KWAN is India’s largest pop culture marketplace: Vijay Subramaniam
The pandemic has been brought in some challenging times for every sector. One of the most affected sectors has been the entertainment and talent management industries. With live shows coming to a halt and the Government ban on platforms like TikTok, artists are facing unprecedented times.
Amid such a scenario, KWAN, a platform for popular culture and talent, has upped its game. With the present pandemic scenario, the company’s two promising verticals – BGBNG Music and its Digital talent space – have shown great promise and also shown appreciable business growth.
Also read: Kwan Entertainment forays into China
Vijay Subramaniam, Co-founder and CEO of KWAN, has been one of the key drivers for the company to have grown double in size in the past year as well as the expansion into different business verticals. He strongly feels that KWAN is defined by the swiftness of their action and the level of transparency that they have with their company.
In conversation with Adgully, Vijay Subramaniam talks about the impact of the pandemic on the talent management ecosystem, the growing importance of the digital sector, to road ahead and remaining optimistic during tough times.
Could you give us some insights on the current talent management scenario and the impact of the pandemic on this ecosystem? How long do you see the current situation continuing?
We really don’t know for how long this will go on as these factors are not in our control. From a talent perspective, we’ve had to be more agile and find new avenues. Digital has become a massive economy. I’m a firm believer in crisis leading to opportunity. We’ve seen digital opening up several opportunities in this business. In these times, we’ve seen a lot of action in the OTT business and the influencer marketing business and the advantage that we have at KWAN is that we are not a one-trick pony in terms of our management business. If you look at our actors, comedians and musicians – while they haven’t been able to perform live or shoot under these conditions – they have continued to work by engaging with brands and online platforms. We are also engaging with a lot of our writers and directors to develop new ideas for OTT. We’ve been trying to secure available opportunities for our clients. It’s been tough, but like I said, in tough times you dig deeper and attempt to scrape out every opportunity that you can.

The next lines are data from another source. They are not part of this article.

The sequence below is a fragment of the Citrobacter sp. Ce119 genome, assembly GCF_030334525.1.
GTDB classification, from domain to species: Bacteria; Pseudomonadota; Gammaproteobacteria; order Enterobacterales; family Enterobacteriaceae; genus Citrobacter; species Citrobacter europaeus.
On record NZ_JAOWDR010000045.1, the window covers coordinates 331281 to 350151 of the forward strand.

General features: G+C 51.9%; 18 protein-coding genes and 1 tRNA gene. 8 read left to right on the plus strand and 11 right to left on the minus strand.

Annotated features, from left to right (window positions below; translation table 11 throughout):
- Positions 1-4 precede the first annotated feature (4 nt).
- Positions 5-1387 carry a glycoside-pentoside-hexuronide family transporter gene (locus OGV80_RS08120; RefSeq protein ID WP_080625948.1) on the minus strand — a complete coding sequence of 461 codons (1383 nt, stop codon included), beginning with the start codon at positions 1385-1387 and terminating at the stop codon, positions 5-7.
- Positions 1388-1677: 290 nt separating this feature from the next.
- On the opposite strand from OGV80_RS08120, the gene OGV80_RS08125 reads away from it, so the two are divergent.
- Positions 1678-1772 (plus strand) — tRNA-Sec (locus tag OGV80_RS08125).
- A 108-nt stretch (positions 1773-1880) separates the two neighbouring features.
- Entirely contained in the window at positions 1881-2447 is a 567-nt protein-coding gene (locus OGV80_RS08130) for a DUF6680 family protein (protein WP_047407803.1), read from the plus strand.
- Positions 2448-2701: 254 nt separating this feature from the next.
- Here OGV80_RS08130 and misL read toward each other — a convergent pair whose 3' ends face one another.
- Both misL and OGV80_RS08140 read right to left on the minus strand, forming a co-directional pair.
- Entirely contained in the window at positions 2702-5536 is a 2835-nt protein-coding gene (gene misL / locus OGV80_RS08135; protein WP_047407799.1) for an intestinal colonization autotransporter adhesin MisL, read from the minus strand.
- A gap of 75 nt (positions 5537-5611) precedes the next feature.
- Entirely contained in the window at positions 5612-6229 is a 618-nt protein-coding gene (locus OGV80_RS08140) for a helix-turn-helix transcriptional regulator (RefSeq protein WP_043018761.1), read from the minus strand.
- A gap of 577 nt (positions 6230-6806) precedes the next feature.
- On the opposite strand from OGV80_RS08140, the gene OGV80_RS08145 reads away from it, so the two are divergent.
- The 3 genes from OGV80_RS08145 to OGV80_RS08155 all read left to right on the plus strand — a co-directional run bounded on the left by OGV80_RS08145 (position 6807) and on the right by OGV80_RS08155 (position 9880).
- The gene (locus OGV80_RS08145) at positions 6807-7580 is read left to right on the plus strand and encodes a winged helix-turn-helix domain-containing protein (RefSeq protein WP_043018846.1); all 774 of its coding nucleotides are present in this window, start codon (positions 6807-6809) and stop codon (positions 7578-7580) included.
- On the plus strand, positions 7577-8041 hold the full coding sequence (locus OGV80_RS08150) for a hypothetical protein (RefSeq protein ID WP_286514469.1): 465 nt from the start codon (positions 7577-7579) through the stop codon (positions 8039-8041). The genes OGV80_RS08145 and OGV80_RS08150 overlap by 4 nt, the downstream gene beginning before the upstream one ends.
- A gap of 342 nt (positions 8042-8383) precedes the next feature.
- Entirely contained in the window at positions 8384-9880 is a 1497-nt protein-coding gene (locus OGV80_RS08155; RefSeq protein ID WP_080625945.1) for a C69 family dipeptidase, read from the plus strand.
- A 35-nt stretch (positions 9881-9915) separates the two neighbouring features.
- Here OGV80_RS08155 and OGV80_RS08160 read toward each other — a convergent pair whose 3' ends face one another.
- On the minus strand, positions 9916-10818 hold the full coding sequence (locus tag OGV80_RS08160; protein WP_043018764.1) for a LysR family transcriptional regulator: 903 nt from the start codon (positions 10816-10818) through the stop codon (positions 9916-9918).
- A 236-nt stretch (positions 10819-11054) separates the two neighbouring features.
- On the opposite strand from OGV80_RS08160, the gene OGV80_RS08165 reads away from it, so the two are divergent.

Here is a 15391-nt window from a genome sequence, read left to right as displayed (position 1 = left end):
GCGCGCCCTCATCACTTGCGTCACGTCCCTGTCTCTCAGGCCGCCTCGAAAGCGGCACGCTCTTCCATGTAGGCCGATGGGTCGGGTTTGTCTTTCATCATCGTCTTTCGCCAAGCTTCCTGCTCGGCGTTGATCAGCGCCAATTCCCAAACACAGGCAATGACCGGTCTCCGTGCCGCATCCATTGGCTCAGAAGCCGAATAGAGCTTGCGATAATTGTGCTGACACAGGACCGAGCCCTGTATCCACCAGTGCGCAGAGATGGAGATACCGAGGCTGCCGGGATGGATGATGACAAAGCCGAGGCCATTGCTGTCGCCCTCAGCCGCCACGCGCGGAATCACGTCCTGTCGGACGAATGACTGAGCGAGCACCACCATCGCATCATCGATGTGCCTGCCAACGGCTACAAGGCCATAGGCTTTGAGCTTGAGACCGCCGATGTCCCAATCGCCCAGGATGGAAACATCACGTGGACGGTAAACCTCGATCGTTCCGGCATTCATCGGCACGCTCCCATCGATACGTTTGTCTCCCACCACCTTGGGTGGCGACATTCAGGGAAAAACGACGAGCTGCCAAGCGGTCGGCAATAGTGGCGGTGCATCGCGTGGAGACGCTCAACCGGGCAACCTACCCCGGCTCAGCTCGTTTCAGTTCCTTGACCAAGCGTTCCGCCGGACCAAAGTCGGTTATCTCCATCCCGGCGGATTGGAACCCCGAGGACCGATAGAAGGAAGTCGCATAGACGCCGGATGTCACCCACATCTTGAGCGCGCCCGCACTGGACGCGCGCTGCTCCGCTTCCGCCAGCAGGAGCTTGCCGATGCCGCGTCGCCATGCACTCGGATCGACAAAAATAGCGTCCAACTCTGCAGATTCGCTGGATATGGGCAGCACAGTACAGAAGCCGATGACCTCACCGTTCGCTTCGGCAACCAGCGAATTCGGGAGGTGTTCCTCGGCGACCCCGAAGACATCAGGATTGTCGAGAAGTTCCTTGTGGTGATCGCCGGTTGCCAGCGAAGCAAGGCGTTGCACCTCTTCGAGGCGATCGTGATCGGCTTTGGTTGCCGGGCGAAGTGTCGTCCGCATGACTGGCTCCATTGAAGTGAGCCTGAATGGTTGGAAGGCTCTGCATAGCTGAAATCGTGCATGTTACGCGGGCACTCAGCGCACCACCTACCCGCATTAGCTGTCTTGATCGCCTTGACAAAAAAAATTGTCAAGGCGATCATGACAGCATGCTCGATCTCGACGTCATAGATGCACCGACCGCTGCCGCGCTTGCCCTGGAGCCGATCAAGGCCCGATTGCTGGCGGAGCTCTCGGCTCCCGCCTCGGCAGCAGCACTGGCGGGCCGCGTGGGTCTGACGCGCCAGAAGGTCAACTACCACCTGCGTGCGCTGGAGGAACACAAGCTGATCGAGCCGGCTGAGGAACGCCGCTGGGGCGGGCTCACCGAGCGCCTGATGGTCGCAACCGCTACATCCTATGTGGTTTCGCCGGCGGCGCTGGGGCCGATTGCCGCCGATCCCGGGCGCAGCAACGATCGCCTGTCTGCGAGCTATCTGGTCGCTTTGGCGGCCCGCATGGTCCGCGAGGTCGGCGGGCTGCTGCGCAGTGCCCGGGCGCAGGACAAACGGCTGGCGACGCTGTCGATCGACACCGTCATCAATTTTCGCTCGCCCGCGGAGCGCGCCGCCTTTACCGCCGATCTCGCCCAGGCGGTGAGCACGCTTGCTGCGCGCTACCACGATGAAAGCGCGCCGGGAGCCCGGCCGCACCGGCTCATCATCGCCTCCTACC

Musicians and comics today get most of their earnings through live shows. How are you getting around the challenges faced by artists in the current scenario? Are there any innovations happening to aid this?
Artists have been performing online now, but this will further evolve. We are going to get used to a different kind of lifestyle. The first step of the pandemic was to figure out the existential problem of our artists. The next step was how you will work on that problem. We’ve seen micro series being made, which are being sold to OTT platforms, and online concerts being created as well. The economy is shaky and we hope these new avenues will help in creating new post pandemic business avenues. An artist today can earn through these platforms in these challenging times. Even as a consumer, these platforms are the only choice to consume content. Nobody is in this alone. The reality for everyone in the business is the same. More innovations are going to come by and we’ve already seen an example of that in many sectors – Ed tech, gaming, hyperlocal, etc.
People will need to be patient enough for the new avenues to come about and then adapt to it and do so quickly.